GTC Session Talk Highlight: Sydney Neuroimaging Analysis Centre

Picture this: dozens of talks about AI in medical imaging, presented by experts from top radiology departments and academic medical centers around the world, all available free online.

That’s just a slice of GTC Digital, a vast library of live and on-demand webinars, training sessions and office hours from NVIDIA’s GPU Technology Conference.

Healthcare innovators across radiology, genomics, microscopy and more will share the latest AI and GPU-accelerated advancements in their fields through talks on GTC Digital.

Researchers in Sydney, Australia, are using AI to analyze brain scans. In Massachusetts, another is segmenting the prostate gland from ultrasound images to help doctors fine-tune radiation doses. And in Munich, Germany, they’re streamlining radiology reports to foster real-time reporting.

Read more about these standout speakers advancing the use of deep learning in medical imaging worldwide below. And register for GTC Digital for free to see the whole healthcare lineup.

Mental Math: Australian Center Uses AI to Analyze Brain Scans

When studying neurodegenerative disease, quantifying brain tissue loss over time helps physicians and clinical trialists monitor disease progression. Radiologists typically inspect brain scans visually and classify the brain shrinkage as “moderate” or “severe” — a qualitative assessment. With accelerated computing, brain tissue loss can instead be measured precisely and quantitatively, without losing time.

The Sydney Neuroimaging Analysis Centre conducts neuroimaging research as well as commercial image analysis for clinical research trials. SNAC will share at GTC Digital how it uses AI and NVIDIA GPUs to accelerate AI tools that automate laborious analysis tasks in their research workflow.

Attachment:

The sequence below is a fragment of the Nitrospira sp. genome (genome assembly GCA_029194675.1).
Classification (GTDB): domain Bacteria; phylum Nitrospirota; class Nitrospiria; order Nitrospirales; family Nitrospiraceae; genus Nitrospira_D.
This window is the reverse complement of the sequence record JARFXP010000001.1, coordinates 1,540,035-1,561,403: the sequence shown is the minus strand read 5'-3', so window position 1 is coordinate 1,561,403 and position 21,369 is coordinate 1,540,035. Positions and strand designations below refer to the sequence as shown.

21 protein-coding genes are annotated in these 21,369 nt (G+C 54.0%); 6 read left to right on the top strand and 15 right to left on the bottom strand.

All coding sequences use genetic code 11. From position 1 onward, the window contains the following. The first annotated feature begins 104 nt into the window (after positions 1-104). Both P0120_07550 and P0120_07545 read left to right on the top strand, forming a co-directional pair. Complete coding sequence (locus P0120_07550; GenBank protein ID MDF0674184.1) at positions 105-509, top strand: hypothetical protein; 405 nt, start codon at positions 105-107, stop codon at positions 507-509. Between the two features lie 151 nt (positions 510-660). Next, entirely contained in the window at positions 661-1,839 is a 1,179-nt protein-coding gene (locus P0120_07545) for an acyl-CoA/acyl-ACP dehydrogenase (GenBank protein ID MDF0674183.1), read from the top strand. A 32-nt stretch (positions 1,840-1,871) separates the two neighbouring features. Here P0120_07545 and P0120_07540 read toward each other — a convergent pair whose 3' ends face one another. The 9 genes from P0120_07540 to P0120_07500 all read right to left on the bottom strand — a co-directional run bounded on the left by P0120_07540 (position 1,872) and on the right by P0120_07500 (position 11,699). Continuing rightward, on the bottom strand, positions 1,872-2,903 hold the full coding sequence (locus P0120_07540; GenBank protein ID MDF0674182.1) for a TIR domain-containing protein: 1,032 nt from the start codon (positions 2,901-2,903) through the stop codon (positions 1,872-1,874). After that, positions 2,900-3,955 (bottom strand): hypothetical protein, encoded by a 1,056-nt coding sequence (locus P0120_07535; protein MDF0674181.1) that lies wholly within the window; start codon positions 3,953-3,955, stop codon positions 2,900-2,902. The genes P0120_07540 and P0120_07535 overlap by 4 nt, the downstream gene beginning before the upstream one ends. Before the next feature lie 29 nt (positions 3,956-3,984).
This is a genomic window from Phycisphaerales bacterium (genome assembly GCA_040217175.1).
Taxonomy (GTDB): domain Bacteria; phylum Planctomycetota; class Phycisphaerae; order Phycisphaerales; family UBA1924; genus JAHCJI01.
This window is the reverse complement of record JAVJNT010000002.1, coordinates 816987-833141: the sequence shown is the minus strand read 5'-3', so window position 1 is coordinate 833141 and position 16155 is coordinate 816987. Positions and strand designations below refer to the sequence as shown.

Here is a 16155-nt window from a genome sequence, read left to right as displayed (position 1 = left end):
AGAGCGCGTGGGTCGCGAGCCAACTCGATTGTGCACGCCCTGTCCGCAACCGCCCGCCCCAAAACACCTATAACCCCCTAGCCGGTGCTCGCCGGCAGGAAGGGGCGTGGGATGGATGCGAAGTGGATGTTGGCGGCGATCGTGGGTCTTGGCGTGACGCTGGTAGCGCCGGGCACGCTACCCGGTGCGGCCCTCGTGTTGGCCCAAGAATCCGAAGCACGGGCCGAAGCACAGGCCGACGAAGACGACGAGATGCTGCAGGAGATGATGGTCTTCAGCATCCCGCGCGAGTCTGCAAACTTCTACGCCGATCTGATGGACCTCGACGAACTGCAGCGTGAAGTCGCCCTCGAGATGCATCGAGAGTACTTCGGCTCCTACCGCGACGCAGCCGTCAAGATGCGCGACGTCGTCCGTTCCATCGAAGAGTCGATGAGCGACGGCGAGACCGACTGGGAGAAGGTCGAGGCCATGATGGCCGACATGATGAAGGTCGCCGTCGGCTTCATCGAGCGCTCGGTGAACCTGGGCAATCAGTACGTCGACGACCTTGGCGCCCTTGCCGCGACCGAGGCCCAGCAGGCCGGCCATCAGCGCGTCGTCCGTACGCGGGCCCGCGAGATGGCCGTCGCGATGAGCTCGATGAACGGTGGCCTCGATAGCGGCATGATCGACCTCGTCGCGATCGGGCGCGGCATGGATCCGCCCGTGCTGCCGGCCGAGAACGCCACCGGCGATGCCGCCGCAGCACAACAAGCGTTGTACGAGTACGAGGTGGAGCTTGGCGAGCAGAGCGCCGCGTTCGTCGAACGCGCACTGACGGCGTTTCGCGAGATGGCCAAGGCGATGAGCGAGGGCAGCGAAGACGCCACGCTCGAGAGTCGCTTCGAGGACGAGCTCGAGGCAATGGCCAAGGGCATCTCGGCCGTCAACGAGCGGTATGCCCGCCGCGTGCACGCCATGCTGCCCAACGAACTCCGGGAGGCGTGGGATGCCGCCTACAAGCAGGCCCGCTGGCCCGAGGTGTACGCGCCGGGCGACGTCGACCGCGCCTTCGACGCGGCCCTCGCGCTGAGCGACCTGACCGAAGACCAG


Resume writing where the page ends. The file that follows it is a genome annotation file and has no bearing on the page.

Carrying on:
One model precisely isolates brain images from head scans, segmenting brain lesions for multiple sclerosis cases. The AI reduces the time to segment and determine the volume of brain lesions from up to 15 minutes for a manual examination down to just three seconds, regardless of the number or volume of lesions.

“NVIDIA GPUs and DGX systems are the core of our AI platform, and are transforming the delivery of clinical and research radiology with our AI innovation,” said Tim Wang, director of operations at SNAC. “We are particularly excited by the application of this technology to brain imaging.”

SNAC uses the NVIDIA Clara Train SDK’s AI-assisted annotation tools for model development and the NVIDIA Clara Deploy SDK for integration with clinical and research workflows. It’s also exploring the NVIDIA Clara platform as a tool for federated learning. The center relies on the NVIDIA DGX-1 server, NVIDIA DGX Station and GPU-powered PC workstations for both training and inference of its AI algorithms.


NVIDIA (NASDAQ: NVDA) is the AI computing company. Its invention of the GPU in 1999 sparked the growth of the PC gaming market, redefined modern computer graphics and revolutionised parallel computing. More recently, GPU deep learning ignited modern AI – the next era of computing – with the GPU acting as the brain of computers, robots and self-driving cars that can perceive and understand the world. More information at

For further information, contact:

Melody Tu
(886) 9873 52414